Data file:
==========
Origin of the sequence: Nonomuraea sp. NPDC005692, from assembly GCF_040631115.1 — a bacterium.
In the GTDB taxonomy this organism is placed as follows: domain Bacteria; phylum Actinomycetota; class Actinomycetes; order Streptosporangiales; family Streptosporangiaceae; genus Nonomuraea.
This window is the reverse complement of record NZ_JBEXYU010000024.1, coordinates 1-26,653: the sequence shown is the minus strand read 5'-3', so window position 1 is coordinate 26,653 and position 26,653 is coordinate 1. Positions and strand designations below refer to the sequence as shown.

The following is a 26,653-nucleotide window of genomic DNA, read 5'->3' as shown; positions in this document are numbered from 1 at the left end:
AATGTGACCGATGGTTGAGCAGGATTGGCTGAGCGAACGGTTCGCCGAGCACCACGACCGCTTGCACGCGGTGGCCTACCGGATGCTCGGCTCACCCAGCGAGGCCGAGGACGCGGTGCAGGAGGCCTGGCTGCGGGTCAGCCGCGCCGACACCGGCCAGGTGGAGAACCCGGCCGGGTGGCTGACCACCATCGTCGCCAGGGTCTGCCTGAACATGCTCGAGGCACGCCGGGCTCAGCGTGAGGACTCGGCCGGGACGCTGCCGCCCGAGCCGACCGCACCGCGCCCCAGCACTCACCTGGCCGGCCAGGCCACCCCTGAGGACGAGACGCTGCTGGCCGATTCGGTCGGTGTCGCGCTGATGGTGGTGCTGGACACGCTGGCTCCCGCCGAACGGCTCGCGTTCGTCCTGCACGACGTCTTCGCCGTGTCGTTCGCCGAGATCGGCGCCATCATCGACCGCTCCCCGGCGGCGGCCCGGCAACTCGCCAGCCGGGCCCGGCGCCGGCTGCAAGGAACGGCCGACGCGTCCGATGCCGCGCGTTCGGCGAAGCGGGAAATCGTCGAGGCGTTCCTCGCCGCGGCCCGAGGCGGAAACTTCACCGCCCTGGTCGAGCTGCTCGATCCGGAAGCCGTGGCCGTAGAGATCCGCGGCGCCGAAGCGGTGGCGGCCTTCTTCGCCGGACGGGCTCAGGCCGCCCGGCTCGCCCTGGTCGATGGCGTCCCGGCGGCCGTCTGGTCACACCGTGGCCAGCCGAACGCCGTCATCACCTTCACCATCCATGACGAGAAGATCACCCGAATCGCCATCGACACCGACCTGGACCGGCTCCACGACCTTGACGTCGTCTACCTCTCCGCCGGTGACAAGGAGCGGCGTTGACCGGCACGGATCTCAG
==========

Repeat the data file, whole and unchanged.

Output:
Origin of the sequence: Nonomuraea sp. NPDC005692, from assembly GCF_040631115.1 — a bacterium.
In the GTDB taxonomy this organism is placed as follows: domain Bacteria; phylum Actinomycetota; class Actinomycetes; order Streptosporangiales; family Streptosporangiaceae; genus Nonomuraea.
This window is the reverse complement of record NZ_JBEXYU010000024.1, coordinates 1-26,653: the sequence shown is the minus strand read 5'-3', so window position 1 is coordinate 26,653 and position 26,653 is coordinate 1. Positions and strand designations below refer to the sequence as shown.

The following is a 26,653-nucleotide window of genomic DNA, read 5'->3' as shown; positions in this document are numbered from 1 at the left end:
AATGTGACCGATGGTTGAGCAGGATTGGCTGAGCGAACGGTTCGCCGAGCACCACGACCGCTTGCACGCGGTGGCCTACCGGATGCTCGGCTCACCCAGCGAGGCCGAGGACGCGGTGCAGGAGGCCTGGCTGCGGGTCAGCCGCGCCGACACCGGCCAGGTGGAGAACCCGGCCGGGTGGCTGACCACCATCGTCGCCAGGGTCTGCCTGAACATGCTCGAGGCACGCCGGGCTCAGCGTGAGGACTCGGCCGGGACGCTGCCGCCCGAGCCGACCGCACCGCGCCCCAGCACTCACCTGGCCGGCCAGGCCACCCCTGAGGACGAGACGCTGCTGGCCGATTCGGTCGGTGTCGCGCTGATGGTGGTGCTGGACACGCTGGCTCCCGCCGAACGGCTCGCGTTCGTCCTGCACGACGTCTTCGCCGTGTCGTTCGCCGAGATCGGCGCCATCATCGACCGCTCCCCGGCGGCGGCCCGGCAACTCGCCAGCCGGGCCCGGCGCCGGCTGCAAGGAACGGCCGACGCGTCCGATGCCGCGCGTTCGGCGAAGCGGGAAATCGTCGAGGCGTTCCTCGCCGCGGCCCGAGGCGGAAACTTCACCGCCCTGGTCGAGCTGCTCGATCCGGAAGCCGTGGCCGTAGAGATCCGCGGCGCCGAAGCGGTGGCGGCCTTCTTCGCCGGACGGGCTCAGGCCGCCCGGCTCGCCCTGGTCGATGGCGTCCCGGCGGCCGTCTGGTCACACCGTGGCCAGCCGAACGCCGTCATCACCTTCACCATCCATGACGAGAAGATCACCCGAATCGCCATCGACACCGACCTGGACCGGCTCCACGACCTTGACGTCGTCTACCTCTCCGCCGGTGACAAGGAGCGGCGTTGACCGGCACGGATCTCAG